Edited by Henry Louis Gates Jr. and Andrew S. Curran (Harvard University Press, 2022)
Anti-Black racism has an origin. “Race” and the current racialized hierarchy did not always exist. They were invented to justify the unjustifiable: the denigration and objectification of fellow human beings through enslavement. Early ideas about race are found in the “doctrine of discovery,” articulated in certain 15th-century papal bulls. However, the full articulation of human beings as “racialized” occurred in 18th-century Europe through theories in philosophy, science, and theology.
In Who’s Black and Why? A Hidden Chapter from the Eighteenth-Century Invention of Race, Henry Louis Gates Jr. and Andrew S. Curran document one small moment in this pivotal time: a 1739 essay contest held by the Bordeaux Royal Academy of Sciences. The topic was the origin of Blackness in some human beings. By 1741 the academy had received submissions from all over Europe and from experts in a variety of fields: naturalists, theologians, medical professionals, and the savants of Europe. Gates and Curran have collected, translated, edited, and redacted all 16 essays from their original Latin and French and offer a brief summary of each.
In the lengthy and excellent introduction, the editors explain that these essays matter because they helped mark the emergence of a new era: “one in which science [without recourse to religion] would claim the right to provide compelling anatomy-based explanations for humankind’s many varieties. These new methods and discoveries would, of course, have another function as well: vindicating the ongoing dehumanization of people of color in the Americas.”
This book serves as a kind of memorial. The idea of race and the evil of racism had a specific beginning. A racial hierarchy was not inevitable and, with God’s guidance, can be eradicated.
—Kevin P. Considine
By Teresa Kim Pecinovsky (Beaming Books, 2022)
One of my favorite images in Mother God shows an exhausted new mom nursing her newborn baby while doing skin-to-skin contact and surrounded by pamphlets and books on postpartum depression, newborn care, and advice. “Throughout day and night, God wakes / to nurse the infant at Her side,” the text reads.
We often talk about using feminine metaphors for God, but this illustration stopped me in my tracks. I have never seen myself reflected in God so clearly. There is something powerful in each metaphor we use to understand the Divine—God as light, as wind, as a mother pelican, as a shepherd. But to look on the page and see my own experience looking back is another thing entirely.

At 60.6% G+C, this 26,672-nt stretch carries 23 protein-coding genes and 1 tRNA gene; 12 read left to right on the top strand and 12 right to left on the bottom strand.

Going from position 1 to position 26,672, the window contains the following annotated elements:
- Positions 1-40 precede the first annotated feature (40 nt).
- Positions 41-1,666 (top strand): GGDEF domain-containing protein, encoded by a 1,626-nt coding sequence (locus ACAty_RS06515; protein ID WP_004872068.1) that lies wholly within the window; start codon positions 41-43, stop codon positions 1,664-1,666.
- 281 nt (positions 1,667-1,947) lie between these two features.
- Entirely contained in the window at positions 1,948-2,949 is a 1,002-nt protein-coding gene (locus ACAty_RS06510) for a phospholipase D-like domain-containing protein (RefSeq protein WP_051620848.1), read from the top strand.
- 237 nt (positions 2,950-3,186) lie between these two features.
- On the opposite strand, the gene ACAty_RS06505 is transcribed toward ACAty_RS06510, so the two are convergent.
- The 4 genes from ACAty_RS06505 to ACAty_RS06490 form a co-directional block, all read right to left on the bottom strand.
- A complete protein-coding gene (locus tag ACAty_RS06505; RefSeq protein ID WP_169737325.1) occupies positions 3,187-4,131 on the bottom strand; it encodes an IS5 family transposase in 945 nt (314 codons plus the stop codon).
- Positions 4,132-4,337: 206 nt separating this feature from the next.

Each page of Mother God offers a similar invitation to see God in a variety of female faces drawn from scripture: God is a mother in labor, mother hen, seamstress, and teacher of wisdom. Each metaphor is accompanied by Khoa Le’s gorgeous images: Not only is every page a work of art in and of itself, but to see God as a mother in labor, for example, is to understand scripture in a whole new way.
While meant for children, Mother God is the book that many mothers need: a reminder that in the midst of the chaos that is feeding, clothing, teaching, and caring for children, there is God. For anyone who reads it, this book is a beautiful and powerful reflection on who God is and how we are all reflections of the divine.
By Norman Wirzba (University of Notre Dame Press, 2022)
To combat the frightening ecological and social concerns of today’s world, Wirzba recommends a return to the principles of agrarianism and its connections to spirituality.
By Jazmyn Simon (Random House, 2022)
Fantastic for kids, this vibrant book tells the story of Irie, a little girl who discovers that she can accept herself as she is—beautiful inside and out.
By Marcia Lane-McGee and Shannon Wimp Schmidt (Ave Maria Press, 2022)
Lane-McGee and Wimp Schmidt explore the intersection of race, culture, gender, and faith in this deeply personal look at the Black Catholic experience and traditions.
This article also appears in the August 2022 issue of U.S. Catholic (Vol. 87, No. 8, page 39). Click here to subscribe to the magazine.